So yeah. Watch it. Or don't. It's your choice. ...or is it?

I choose to see the beauty

Long-Belated Update

Hey, everyone! Through sheer strength of will I've pulled myself away from the Game-Which-Shall-Not-Be-Named long enough to give you some eye candy. Remember way back in March when I showed you what I was doing at the school gym? I have updates!

 That's what they're called when they're still on the tree, right?

That's what they're called when they're still on the tree, right?

Not only did I finish the gym, but the principal asked my bosses if I could paint a couple more walls.

So in this particular school, the main entry opens into a foyer with the front office then the main hallway which runs to your left and right. Directly ahead of you is the gym. (The falcon on the stage was already there. Credit to "Dorian," whoever they are.)

Then on either side of the gym are short hallways that lead back to the playground area. That's what the principal wanted painted. "Swooshes," he said, similar to what I'd done in the gym. I did the side with the boys' bathroom first.

So at that point I felt like I had swooshes down really well. I wanted to try something a bit different. I wanted to stretch myself. I asked him how much creative control I had over the project, and he told me, "Complete." Seriously. Exact quote.

Mwahahahaha.

As Penguin said in Batman Returns, "A lot of tape and a little patience make all the difference."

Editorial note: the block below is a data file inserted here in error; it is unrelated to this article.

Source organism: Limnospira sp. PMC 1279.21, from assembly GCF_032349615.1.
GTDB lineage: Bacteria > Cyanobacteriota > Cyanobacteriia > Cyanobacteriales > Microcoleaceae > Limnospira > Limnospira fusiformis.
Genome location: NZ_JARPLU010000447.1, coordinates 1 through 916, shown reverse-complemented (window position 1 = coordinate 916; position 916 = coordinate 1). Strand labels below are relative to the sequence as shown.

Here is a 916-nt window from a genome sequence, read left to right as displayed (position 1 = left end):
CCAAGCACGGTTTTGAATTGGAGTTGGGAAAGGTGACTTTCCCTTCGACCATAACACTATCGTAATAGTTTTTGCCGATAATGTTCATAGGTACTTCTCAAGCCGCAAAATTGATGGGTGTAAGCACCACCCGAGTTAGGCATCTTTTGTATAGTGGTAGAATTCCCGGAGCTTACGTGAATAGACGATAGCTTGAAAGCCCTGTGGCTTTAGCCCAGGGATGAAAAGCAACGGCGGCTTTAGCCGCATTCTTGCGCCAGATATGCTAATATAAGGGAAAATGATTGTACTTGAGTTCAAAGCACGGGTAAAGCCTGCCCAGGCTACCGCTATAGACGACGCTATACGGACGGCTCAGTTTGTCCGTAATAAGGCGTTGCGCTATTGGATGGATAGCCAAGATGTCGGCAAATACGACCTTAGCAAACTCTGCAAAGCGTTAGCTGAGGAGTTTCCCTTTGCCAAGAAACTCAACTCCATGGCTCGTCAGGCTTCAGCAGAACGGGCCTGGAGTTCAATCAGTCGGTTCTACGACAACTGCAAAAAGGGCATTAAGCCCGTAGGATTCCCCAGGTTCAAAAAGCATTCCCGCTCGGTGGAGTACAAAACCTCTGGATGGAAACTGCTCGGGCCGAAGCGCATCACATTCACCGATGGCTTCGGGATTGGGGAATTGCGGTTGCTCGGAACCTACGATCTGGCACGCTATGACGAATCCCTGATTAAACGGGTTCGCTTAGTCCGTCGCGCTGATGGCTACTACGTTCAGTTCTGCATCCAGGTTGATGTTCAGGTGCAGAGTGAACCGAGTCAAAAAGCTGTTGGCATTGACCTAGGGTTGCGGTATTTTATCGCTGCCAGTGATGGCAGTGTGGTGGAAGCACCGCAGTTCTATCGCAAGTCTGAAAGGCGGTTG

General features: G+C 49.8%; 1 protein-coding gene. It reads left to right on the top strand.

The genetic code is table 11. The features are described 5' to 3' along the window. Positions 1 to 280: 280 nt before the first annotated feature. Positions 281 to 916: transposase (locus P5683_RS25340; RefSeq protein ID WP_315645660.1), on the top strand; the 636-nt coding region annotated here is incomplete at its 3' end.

Pretty freakin' awesome, right? And then, dude. Dude. Dude. I got a letter. From the secretary. Dude.

 Duuuuuuuuuuuuuuuude.

Duuuuuuuuuuuuuuuude.

How awesome is that? Never have I received any kind of document recognizing me and my accomplishments on the job. So not only did I have a blast doing this job, I got a phenomenal response telling me that I did it right and I made a difference.

And yes, I made copies which I gave to my supervisor and put on the workroom wall. The original is on my fridge at home.

I've often felt kind of pointless. I'm just one person out of 7.6 billion. Even as a straight white man in America I have no real influence on world events.

Except maybe I do. Maybe I make school a nicer place for someone to be. Maybe some kid gains a love of learning they otherwise wouldn't have had. Maybe that kid does amazing things, like learns and loves and helps the people around them. Maybe that kindness spreads like the ripples on a pond.

Maybe, to someone, I'm the one that matters. I'm the one that made that difference. Even if they never met me.


But Mostly Stellaris